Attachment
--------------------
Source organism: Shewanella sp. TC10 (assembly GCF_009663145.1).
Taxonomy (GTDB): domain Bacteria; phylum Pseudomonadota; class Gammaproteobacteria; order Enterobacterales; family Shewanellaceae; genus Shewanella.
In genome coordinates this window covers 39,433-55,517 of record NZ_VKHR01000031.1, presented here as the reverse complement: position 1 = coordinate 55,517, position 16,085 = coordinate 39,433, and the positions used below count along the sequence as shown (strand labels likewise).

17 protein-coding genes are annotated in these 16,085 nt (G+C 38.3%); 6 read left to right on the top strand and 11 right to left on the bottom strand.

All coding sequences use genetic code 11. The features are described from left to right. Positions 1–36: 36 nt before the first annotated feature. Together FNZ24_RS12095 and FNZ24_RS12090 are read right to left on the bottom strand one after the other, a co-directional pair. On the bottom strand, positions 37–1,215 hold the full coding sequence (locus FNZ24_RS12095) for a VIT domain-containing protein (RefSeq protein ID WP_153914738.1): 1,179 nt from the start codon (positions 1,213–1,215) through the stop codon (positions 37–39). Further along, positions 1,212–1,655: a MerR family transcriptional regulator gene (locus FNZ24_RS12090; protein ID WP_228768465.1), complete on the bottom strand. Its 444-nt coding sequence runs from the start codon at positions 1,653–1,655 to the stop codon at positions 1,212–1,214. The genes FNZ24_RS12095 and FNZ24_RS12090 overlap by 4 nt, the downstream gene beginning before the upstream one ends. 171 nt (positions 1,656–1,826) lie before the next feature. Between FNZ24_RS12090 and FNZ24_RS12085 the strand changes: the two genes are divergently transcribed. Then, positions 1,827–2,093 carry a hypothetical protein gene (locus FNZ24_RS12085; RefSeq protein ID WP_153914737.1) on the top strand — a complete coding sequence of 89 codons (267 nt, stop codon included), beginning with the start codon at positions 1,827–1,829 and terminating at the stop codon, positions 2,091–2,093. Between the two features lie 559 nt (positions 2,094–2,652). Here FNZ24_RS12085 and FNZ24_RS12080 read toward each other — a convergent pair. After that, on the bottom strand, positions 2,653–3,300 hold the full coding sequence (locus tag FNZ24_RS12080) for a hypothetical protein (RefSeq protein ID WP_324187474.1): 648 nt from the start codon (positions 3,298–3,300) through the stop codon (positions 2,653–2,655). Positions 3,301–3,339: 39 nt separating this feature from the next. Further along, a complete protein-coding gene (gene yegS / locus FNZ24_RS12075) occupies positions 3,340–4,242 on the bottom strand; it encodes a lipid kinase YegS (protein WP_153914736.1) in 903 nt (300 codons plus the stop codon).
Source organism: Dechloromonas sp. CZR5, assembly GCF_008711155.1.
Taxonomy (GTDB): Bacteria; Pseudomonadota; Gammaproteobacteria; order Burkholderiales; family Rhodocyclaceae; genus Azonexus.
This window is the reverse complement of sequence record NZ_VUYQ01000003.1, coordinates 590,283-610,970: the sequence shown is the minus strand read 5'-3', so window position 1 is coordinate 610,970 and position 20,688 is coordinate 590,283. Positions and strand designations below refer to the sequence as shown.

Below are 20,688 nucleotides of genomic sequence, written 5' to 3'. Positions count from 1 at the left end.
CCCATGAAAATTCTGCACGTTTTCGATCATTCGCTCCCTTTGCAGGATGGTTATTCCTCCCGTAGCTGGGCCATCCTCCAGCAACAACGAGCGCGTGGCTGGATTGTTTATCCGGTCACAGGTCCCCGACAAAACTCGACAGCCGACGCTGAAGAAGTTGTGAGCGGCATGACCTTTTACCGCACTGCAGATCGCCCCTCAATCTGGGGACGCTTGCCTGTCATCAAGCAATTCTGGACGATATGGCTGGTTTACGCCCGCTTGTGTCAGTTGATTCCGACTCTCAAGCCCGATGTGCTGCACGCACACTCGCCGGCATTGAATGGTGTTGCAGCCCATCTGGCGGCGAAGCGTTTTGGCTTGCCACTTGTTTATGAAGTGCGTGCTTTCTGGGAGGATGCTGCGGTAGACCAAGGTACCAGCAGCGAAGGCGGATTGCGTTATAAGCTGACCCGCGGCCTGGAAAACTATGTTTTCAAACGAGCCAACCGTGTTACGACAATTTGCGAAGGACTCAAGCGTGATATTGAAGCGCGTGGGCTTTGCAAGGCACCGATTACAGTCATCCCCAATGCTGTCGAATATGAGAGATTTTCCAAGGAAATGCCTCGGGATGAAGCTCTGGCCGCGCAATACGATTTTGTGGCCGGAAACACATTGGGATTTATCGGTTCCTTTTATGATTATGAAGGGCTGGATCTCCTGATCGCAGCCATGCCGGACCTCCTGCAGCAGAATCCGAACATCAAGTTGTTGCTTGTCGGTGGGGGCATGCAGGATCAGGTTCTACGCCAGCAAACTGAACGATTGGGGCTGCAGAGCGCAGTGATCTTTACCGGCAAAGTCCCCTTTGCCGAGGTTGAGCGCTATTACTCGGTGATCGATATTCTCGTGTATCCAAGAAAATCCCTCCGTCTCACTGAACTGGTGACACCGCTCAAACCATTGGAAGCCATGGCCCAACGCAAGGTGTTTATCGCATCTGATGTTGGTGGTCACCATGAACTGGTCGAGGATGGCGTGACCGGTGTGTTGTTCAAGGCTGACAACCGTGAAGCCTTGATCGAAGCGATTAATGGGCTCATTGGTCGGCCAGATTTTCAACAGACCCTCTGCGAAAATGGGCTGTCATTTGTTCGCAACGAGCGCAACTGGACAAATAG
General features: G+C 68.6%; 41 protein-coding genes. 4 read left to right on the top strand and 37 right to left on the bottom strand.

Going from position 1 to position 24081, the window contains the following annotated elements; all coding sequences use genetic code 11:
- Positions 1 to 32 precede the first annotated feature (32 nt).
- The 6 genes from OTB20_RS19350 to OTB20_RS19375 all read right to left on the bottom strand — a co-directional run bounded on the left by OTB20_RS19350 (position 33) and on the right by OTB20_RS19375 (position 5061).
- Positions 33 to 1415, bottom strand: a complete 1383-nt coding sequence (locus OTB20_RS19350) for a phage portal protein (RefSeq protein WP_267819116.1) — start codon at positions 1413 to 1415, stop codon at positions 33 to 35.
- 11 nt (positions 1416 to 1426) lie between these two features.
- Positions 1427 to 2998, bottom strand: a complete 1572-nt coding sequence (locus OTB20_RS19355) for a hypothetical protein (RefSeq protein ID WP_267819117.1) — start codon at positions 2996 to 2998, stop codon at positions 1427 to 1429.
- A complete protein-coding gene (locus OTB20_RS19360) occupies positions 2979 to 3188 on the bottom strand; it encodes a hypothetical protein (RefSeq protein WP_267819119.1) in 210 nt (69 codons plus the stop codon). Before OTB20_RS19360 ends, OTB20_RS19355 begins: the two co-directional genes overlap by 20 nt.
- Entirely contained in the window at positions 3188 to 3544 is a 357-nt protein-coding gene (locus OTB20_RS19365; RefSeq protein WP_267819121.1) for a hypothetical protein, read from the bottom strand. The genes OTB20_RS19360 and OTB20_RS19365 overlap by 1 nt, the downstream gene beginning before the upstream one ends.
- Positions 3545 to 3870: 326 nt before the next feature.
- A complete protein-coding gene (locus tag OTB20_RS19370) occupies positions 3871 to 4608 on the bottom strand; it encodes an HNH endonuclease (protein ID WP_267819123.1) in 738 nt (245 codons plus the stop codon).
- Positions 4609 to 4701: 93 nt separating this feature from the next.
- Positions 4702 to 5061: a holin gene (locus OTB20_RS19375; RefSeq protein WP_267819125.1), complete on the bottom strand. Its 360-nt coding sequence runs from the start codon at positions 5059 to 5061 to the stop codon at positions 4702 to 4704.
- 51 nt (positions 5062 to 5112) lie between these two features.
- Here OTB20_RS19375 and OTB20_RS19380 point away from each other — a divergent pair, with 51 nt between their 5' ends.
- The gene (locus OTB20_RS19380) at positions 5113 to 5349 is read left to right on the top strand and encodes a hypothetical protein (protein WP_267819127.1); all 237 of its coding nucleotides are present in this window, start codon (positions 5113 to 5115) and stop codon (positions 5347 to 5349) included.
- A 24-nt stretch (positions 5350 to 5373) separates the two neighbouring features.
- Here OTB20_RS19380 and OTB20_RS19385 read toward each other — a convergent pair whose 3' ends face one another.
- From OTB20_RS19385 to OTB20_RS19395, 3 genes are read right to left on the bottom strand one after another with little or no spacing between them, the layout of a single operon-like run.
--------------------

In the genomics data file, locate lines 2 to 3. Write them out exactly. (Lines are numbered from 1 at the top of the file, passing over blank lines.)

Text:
Taxonomy (GTDB): domain Bacteria; phylum Pseudomonadota; class Gammaproteobacteria; order Enterobacterales; family Shewanellaceae; genus Shewanella.
In genome coordinates this window covers 39,433-55,517 of record NZ_VKHR01000031.1, presented here as the reverse complement: position 1 = coordinate 55,517, position 16,085 = coordinate 39,433, and the positions used below count along the sequence as shown (strand labels likewise).